Down Is Still Up for Foreign Investors Piling Into China
Like the demise of Enron Corp. and the collapse of Lehman Brothers, the debacle at China Evergrande Group was inevitable to some only in retrospect.
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(Bloomberg) -- Beijing won’t allow the turbulence surrounding China Evergrande Group to turn into a systemic crisis, the chief executive officer of Standard Chartered Plc said, adding that the Asia-focused lender has no “concerning exposures to the property sector.”
“This idea that this was something of a Lehman moment for China: I don’t think China’s frankly that dumb,” Bill Winters said in an interview with Bloomberg Television on Tuesday.
Meanwhile, the International Monetary Fund said China faces tough trade-offs in dealing with the fallout from Evergrande’s financial troubles, given the balance between cutting leverage and preventing risk.
More than 24 hours have passed without any clarity about whether the embattled developer has delivered interest payments due Oct. 11 for three of its dollar bonds. While holders of these notes will discover their fate within a 30-day grace period, life may be more complicated for the company’s shareholders.
Evergrande’s shares have been suspended for seven trading days as of Tuesday. Despite a requirement for halted firms to make regular public disclosures, it takes as long as 18 months for Hong Kong’s stock exchange to cancel their listings.
China Not ‘Dumb’ Enough for Lehman Moment, StanChart CEO Says (8:02 a.m. HK)
The Chinese government won’t allow the turbulence surrounding Evergrande to turn into a systemic crisis, the chief executive officer of Standard Chartered Plc said.
The lender, which has a heavy focus on Asia, has no “concerning exposures to the property sector,” CEO Bill Winters said in an interview with Bloomberg Television recorded in London on Tuesday.
Evergrande Halt Has Nothing on 11 Years: What to Watch in China (7:50 a.m. HK)
Evergrande’s trading halt has led to days without a company statement detailing the reason -- and it’s all too familiar for Hong Kong traders who’ve had to navigate dozens of similar episodes this year alone.
Some 81 stocks on Hong Kong’s main board have been suspended for three months or more, according to exchange data as of Sept. 30. Most were halted in 2021, including China Huarong Asset Management -- the bad-debt manager that roiled markets after delaying its earnings report. In the U.S., suspensions are capped at just 10 days.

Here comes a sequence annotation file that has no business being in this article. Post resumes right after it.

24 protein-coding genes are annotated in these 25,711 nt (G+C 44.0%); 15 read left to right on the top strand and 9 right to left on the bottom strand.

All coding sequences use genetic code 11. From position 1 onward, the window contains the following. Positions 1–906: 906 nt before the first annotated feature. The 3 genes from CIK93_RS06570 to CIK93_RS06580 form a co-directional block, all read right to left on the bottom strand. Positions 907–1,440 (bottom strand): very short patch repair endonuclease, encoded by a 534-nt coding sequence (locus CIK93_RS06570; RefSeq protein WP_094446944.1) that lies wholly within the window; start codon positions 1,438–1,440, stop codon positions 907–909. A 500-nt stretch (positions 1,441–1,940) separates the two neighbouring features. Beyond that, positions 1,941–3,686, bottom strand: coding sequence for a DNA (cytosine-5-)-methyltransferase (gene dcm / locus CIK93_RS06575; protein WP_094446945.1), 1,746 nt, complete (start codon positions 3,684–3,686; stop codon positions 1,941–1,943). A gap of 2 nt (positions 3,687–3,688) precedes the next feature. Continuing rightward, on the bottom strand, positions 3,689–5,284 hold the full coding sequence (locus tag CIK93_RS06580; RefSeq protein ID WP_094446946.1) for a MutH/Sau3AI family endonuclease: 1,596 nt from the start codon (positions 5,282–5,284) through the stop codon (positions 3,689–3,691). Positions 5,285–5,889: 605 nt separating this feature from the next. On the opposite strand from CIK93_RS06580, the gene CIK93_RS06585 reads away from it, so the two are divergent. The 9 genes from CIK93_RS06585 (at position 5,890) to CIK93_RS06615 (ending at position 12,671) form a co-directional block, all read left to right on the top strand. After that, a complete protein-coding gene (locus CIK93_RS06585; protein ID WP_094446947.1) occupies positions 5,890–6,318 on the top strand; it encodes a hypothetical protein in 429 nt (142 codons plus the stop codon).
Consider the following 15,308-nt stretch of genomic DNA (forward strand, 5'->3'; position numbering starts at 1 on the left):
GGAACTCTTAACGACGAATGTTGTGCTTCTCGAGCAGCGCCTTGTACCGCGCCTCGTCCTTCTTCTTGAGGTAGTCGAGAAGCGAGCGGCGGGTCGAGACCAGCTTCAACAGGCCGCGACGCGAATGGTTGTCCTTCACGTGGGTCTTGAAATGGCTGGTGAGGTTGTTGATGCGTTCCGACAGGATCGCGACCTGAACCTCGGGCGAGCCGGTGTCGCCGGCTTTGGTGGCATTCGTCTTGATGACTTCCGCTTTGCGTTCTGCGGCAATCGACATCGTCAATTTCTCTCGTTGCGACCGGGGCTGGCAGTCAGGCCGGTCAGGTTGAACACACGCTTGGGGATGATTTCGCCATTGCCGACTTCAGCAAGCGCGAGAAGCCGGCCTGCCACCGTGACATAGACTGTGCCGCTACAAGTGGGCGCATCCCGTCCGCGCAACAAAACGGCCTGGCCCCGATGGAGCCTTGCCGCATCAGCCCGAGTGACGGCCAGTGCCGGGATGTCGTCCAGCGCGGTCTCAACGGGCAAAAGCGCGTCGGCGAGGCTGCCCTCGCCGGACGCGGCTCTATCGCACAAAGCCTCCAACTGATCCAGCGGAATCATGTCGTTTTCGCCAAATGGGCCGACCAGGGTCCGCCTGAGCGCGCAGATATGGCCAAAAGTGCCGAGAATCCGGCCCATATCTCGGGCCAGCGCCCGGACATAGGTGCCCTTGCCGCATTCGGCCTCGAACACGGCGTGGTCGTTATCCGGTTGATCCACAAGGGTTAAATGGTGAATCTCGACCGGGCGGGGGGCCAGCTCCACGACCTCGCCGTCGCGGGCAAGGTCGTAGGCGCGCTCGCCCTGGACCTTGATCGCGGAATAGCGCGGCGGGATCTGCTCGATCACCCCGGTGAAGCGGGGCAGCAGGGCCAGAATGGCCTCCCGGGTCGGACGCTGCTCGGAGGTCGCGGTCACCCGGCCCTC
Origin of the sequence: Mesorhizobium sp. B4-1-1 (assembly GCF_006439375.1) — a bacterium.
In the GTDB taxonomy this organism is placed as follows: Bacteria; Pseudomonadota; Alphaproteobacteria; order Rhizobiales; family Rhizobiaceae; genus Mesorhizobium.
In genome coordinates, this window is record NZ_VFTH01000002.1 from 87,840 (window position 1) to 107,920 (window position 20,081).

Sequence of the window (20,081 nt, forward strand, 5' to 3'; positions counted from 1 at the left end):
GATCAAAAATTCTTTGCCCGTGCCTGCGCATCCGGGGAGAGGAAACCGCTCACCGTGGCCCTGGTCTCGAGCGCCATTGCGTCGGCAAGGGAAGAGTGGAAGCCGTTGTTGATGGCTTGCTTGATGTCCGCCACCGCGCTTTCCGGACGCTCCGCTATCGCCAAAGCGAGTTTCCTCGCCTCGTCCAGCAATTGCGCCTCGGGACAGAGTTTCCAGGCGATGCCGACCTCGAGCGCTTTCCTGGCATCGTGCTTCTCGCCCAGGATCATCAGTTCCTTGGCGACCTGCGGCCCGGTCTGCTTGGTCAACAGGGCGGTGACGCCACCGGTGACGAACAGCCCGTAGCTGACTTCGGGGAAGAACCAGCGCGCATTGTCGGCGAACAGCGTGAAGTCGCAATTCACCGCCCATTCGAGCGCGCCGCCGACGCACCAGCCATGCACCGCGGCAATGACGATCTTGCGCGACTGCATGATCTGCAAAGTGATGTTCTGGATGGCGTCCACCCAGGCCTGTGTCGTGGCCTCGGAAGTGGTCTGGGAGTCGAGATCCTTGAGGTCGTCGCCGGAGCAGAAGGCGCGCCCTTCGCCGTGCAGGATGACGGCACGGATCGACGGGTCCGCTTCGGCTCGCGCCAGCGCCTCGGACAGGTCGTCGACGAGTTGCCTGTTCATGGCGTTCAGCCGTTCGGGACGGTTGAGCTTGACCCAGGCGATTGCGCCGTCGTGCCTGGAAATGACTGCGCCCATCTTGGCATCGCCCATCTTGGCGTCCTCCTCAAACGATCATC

China Faces Tough Trade-off in Dealing With Evergrande, IMF Says (10:30 p.m. HK)
China faces tough trade-offs in dealing with the fallout from the financial troubles at Evergrande, the International Monetary Fund said.
On the one hand, the country risks being seen as backing off from its economic deleveraging drive if it provides too much support to Evergrande and other affected companies, the Washington-based lender said Tuesday in its semiannual Financial Stability Report. On the other hand, it could spur more stress if it puts off arranging backing for the financial system.
China Industry Group to Meet Builders to Discuss Risks: News (4:08 p.m. HK)
China Real Estate Association plans to hold a symposium with property developers in Beijing Friday to learn about risks the companies are faced with, China Business News reported.
The investigation would help the authorities implement property industry policies amid recent market fluctuations, the report cited an unidentified person as saying.
China Resources Land Sales Slump Almost 24% (4 p.m. HK)
China Resources Land’s sales tumbled 23.8% in September as the Evergrande saga reverberated through the property sector. Contracted sales for the month totaled 22.1 billion yuan ($3.4 billion), the company said Tuesday.
Evergrande dollar bond interest deadlines:
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